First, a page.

Lorne Dawson, chair of the department of sociology and legal studies at the University of Waterloo and an expert in radicalization, says that RCMP personnel have shown they are "well-informed, well-intentioned and have the capacity to make sincere contact" with members of the Muslim community.
Dawson acknowledges that some people in Canada's Muslim community are resistant to the outreach because they feel it reinforces a stigma that all Muslims are extremists.
But he says the RCMP's initiative "seems to be working," citing multiple instances where tips from the community have led to significant investigations, including the thwarted VIA bomb plot.
INSET: A multi-agency anti-terrorism initiative
After the 9/11 attacks, the Canadian government formed the Integrated National Security Enforcement Teams (INSET) to "track, deter, disrupt and prevent criminal activities of terrorist groups or individuals who pose a threat to Canada’s national security."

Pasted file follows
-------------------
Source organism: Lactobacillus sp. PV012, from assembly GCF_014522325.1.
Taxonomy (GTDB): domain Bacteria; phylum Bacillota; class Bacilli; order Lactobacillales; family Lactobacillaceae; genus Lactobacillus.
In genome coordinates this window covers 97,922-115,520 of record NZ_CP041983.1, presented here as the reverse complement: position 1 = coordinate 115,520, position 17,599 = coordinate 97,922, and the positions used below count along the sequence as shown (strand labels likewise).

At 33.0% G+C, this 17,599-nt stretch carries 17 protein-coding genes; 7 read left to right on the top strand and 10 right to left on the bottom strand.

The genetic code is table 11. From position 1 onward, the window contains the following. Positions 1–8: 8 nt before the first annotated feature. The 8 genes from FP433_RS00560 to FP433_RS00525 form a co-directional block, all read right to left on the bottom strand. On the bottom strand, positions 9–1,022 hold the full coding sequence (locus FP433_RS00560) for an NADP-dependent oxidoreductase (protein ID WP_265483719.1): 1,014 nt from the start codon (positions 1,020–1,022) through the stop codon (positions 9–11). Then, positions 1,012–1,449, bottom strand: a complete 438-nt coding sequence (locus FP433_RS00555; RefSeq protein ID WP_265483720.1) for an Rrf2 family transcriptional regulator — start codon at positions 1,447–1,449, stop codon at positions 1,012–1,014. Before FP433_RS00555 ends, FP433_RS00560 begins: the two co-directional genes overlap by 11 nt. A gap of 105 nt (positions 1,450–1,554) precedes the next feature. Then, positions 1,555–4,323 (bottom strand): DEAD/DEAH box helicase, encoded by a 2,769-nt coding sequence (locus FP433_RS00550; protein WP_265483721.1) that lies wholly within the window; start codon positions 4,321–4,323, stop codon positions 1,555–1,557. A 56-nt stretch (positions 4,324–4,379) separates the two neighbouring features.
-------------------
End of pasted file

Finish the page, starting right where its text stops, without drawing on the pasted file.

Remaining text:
Led by the RCMP, these specialized teams include officers from the RCMP, CSIS, the Canada Border Services Agency (CBSA), Citizenship and Immigration Canada and police forces at the municipal and provincial levels.
According to Public Safety Canada, INSET teams are operating in Alberta, B.C., Ontario and Quebec.
Local police forces
In recent years, police forces at both the provincial and municipal levels have become more engaged in combatting the terror threat, says Scott Tod, deputy commissioner of investigations and organized crime with the Ontario Provincial Police.
Tod is also co-chair of the Counter Terrorism and National Security Committee, an initiative created by the Canadian Association of Chiefs of Police to share information and training on how to neutralize "violent extremism in our communities in Canada."
Tod says that like the RCMP, police services across the country have created outreach programs to trade information with Muslim communities.
"It's about building trust with communities," says Tod. "There are still people that don't trust and will doubt our intentions," but he says that these programs are "vital."